If you’re the sort to have gone on expeditions for new music of the shoegaze/dreampop variety beyond the usual suspects over the past, oh, quarter century or so, you’ve probably heard the name Ozean, probably spoken of in hushed tones (or whatever the equivalent of hushed tones on Usenet boards was). An outfit from the Bay Area of California who recorded a demo that matched the first wave of British shoegazers in ethereal beauty but disbanded before shortly afterwards.

That demo was a 3-song EP that only existed on a cassette, released – which may be too generous a word – in 1993. But still, enough people heard it for it to become something of a mythical artifact in certain circles, and remained as such until a copy was finally unearthed and restored to be put out digitally and as a 12″ in 2017 by Moon Sounds Records.

The official bio recounts the tale, which reads like a fairy tale of forming a band in the pre-internet days:

While exiting a RIDE and Lush show in 1991, Eric Shea was handed a flyer that read, “Band seeking guitarist and singer. Influences include Slowdive, Cocteau Twins, Xmal Deutschland, The Byrds, Lush, Pale Saints.” Not even a week after calling the number listed below, Shea brought his Rickenbacker over to Mike Prosenko’s home. After admiring his vintage Fender Jaguar and talking about music, Shea and Prosenko plugged in and began creating the music that would become Ozean. Both musicians agreed that the songs they were writing called for a female singer with an otherworldly voice. Enter Lisa Baer. Influenced by the breathy cooing of Astrud Gilberto and the songs of The Jesus And Mary Chain, she was the perfect fit. The trio tried out various bass players and drummers to fill out their rhythm section after booking time with Michael Padilla to record their demo on his Fostex Model 80 1/4″ 8-Track reel-to-reel tape recorder. They enlisted Mark Baldwin to infuse their demos with his Peter Hook inspired rhythmic talents before mixing to DAT and releasing a few private pressed cassettes to friends. As with many young bands of the early 1990s, Ozean disbanded too soon. But an accidental rediscovery of these 1992 recordings begged for a reissue. Unfortunately, the original DAT master was nowhere to be found. But thanks to Tim Green of Louder Studios, a remaster from one of the original cassettes is now available for download.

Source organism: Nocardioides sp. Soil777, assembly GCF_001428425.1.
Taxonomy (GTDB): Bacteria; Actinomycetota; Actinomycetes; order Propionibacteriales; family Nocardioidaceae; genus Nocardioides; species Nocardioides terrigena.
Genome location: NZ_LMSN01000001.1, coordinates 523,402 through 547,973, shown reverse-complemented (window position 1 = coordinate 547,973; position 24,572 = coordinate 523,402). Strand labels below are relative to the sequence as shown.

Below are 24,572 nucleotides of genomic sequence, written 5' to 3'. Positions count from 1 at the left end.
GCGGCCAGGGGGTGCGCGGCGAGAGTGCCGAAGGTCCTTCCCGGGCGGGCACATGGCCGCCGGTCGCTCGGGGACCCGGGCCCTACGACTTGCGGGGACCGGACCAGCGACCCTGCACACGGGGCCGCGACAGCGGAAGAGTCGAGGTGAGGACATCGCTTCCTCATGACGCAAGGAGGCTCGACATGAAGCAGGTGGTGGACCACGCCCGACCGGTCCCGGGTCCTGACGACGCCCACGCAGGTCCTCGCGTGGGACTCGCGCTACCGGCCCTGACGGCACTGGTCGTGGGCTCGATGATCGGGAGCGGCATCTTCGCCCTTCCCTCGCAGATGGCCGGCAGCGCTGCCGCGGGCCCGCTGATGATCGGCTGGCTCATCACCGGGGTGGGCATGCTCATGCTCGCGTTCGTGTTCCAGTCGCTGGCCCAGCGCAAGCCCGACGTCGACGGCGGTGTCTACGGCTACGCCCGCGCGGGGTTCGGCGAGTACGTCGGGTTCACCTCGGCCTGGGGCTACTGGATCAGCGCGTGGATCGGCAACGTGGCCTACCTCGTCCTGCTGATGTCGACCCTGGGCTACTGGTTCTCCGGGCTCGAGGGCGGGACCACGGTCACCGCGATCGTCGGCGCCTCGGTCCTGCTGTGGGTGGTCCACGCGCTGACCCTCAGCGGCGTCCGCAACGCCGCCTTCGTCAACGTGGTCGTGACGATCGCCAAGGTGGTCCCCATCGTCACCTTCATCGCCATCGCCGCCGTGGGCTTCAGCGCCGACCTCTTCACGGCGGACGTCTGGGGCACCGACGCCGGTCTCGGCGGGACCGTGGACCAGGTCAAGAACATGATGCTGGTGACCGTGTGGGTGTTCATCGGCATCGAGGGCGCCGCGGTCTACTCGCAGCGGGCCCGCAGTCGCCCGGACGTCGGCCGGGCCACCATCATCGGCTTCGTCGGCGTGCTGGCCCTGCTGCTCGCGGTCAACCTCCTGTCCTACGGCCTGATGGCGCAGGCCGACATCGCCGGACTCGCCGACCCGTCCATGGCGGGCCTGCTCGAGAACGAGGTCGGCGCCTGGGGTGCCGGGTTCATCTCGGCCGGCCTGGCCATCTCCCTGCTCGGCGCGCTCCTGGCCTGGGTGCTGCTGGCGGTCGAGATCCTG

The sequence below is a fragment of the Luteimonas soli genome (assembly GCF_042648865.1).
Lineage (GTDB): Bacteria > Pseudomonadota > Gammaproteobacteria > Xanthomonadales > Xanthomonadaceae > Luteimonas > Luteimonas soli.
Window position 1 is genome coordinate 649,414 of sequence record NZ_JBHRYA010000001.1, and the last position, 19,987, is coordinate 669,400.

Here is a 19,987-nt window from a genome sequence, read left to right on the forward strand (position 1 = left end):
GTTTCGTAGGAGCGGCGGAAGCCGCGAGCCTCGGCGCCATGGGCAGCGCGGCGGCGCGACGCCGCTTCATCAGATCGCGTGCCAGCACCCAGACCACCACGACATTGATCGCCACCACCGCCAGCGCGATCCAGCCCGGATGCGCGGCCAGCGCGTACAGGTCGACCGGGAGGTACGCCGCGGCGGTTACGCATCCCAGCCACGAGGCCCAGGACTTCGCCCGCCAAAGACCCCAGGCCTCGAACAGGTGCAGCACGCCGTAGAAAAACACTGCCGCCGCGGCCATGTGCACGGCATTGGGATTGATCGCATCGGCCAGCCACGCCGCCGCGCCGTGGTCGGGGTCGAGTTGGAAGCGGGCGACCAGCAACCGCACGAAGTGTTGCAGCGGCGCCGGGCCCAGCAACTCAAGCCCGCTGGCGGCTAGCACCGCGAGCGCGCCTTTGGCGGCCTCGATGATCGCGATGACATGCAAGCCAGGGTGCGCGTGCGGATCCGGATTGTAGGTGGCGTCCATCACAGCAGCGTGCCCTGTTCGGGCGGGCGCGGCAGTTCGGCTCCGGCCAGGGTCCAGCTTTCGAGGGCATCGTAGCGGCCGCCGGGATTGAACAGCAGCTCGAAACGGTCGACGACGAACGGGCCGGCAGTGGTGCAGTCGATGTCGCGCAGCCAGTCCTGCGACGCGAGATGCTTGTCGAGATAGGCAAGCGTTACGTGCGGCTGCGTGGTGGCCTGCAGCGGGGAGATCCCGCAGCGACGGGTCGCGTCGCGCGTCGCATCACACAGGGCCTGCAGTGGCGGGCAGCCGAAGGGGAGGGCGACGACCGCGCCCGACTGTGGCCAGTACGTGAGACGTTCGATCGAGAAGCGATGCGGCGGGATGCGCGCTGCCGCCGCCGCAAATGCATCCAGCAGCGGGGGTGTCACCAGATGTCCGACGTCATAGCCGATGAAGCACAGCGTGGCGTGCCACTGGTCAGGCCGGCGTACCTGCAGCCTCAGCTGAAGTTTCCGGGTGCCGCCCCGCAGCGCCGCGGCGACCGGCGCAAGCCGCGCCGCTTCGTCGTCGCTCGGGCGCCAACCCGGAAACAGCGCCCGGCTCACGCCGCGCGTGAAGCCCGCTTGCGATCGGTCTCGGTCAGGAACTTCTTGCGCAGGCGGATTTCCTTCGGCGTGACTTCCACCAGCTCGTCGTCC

Ozean / Ozean @ Moon Sounds Records

As someone who’d heard about this band for so many years but only ever seen the promo photo, which for the longest time was the only physical evidence the band existed, finally hearing the three songs was very satisfying. Heard through 2023 ears, which have already been seasoned by the sounds of countless bands influenced by the original Scene That Celebrates Itself, it sounds very on the nose – female vocals swathed in reverb, jangly and shimmering guitars, faintly dancey drums – but you can definitely understand how it would have gotten those back in 1993 so excited.

Somewhere Cold got an interview with Ozean guitarist Eric Shea and vocalist Lisa Baer in 2017 to discuss the Ozean’s short moment in the sun, why it ended, and how the reissue came to be.

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